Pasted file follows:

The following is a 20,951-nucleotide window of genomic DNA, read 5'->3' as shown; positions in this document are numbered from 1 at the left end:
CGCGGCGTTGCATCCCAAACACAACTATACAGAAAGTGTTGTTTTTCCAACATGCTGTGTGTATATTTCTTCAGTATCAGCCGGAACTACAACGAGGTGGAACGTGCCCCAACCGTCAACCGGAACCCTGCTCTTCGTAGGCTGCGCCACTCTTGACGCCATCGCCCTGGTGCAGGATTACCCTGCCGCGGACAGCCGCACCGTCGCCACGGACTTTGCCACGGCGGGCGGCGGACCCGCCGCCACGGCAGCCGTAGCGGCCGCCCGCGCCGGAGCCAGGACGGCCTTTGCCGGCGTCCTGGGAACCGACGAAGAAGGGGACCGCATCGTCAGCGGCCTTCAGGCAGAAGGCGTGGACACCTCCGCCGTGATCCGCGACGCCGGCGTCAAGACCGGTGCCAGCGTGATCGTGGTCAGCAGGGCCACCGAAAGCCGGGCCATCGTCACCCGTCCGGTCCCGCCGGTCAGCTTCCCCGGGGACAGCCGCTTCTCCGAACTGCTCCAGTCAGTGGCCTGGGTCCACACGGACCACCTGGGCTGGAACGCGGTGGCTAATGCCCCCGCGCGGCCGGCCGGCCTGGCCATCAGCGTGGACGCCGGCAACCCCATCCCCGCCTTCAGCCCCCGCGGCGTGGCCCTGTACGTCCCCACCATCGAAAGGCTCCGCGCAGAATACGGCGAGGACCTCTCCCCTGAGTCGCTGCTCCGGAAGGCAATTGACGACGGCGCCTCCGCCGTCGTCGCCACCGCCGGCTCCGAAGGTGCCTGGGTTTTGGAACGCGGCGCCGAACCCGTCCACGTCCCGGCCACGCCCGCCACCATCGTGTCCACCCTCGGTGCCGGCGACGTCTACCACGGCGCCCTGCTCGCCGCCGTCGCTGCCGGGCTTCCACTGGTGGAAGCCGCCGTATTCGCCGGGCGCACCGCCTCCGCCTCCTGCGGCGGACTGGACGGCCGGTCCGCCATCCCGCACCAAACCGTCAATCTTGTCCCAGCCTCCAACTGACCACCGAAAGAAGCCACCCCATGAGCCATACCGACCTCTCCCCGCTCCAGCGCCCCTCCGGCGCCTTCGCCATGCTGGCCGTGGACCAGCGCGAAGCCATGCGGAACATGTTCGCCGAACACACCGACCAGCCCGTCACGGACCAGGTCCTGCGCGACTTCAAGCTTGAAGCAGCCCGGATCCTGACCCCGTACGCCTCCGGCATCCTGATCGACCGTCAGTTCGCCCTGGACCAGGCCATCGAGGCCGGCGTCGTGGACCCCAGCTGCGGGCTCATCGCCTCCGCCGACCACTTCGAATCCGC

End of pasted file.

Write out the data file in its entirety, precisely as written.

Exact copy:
The following is a 20,951-nucleotide window of genomic DNA, read 5'->3' as shown; positions in this document are numbered from 1 at the left end:
CGCGGCGTTGCATCCCAAACACAACTATACAGAAAGTGTTGTTTTTCCAACATGCTGTGTGTATATTTCTTCAGTATCAGCCGGAACTACAACGAGGTGGAACGTGCCCCAACCGTCAACCGGAACCCTGCTCTTCGTAGGCTGCGCCACTCTTGACGCCATCGCCCTGGTGCAGGATTACCCTGCCGCGGACAGCCGCACCGTCGCCACGGACTTTGCCACGGCGGGCGGCGGACCCGCCGCCACGGCAGCCGTAGCGGCCGCCCGCGCCGGAGCCAGGACGGCCTTTGCCGGCGTCCTGGGAACCGACGAAGAAGGGGACCGCATCGTCAGCGGCCTTCAGGCAGAAGGCGTGGACACCTCCGCCGTGATCCGCGACGCCGGCGTCAAGACCGGTGCCAGCGTGATCGTGGTCAGCAGGGCCACCGAAAGCCGGGCCATCGTCACCCGTCCGGTCCCGCCGGTCAGCTTCCCCGGGGACAGCCGCTTCTCCGAACTGCTCCAGTCAGTGGCCTGGGTCCACACGGACCACCTGGGCTGGAACGCGGTGGCTAATGCCCCCGCGCGGCCGGCCGGCCTGGCCATCAGCGTGGACGCCGGCAACCCCATCCCCGCCTTCAGCCCCCGCGGCGTGGCCCTGTACGTCCCCACCATCGAAAGGCTCCGCGCAGAATACGGCGAGGACCTCTCCCCTGAGTCGCTGCTCCGGAAGGCAATTGACGACGGCGCCTCCGCCGTCGTCGCCACCGCCGGCTCCGAAGGTGCCTGGGTTTTGGAACGCGGCGCCGAACCCGTCCACGTCCCGGCCACGCCCGCCACCATCGTGTCCACCCTCGGTGCCGGCGACGTCTACCACGGCGCCCTGCTCGCCGCCGTCGCTGCCGGGCTTCCACTGGTGGAAGCCGCCGTATTCGCCGGGCGCACCGCCTCCGCCTCCTGCGGCGGACTGGACGGCCGGTCCGCCATCCCGCACCAAACCGTCAATCTTGTCCCAGCCTCCAACTGACCACCGAAAGAAGCCACCCCATGAGCCATACCGACCTCTCCCCGCTCCAGCGCCCCTCCGGCGCCTTCGCCATGCTGGCCGTGGACCAGCGCGAAGCCATGCGGAACATGTTCGCCGAACACACCGACCAGCCCGTCACGGACCAGGTCCTGCGCGACTTCAAGCTTGAAGCAGCCCGGATCCTGACCCCGTACGCCTCCGGCATCCTGATCGACCGTCAGTTCGCCCTGGACCAGGCCATCGAGGCCGGCGTCGTGGACCCCAGCTGCGGGCTCATCGCCTCCGCCGACCACTTCGAATCCGC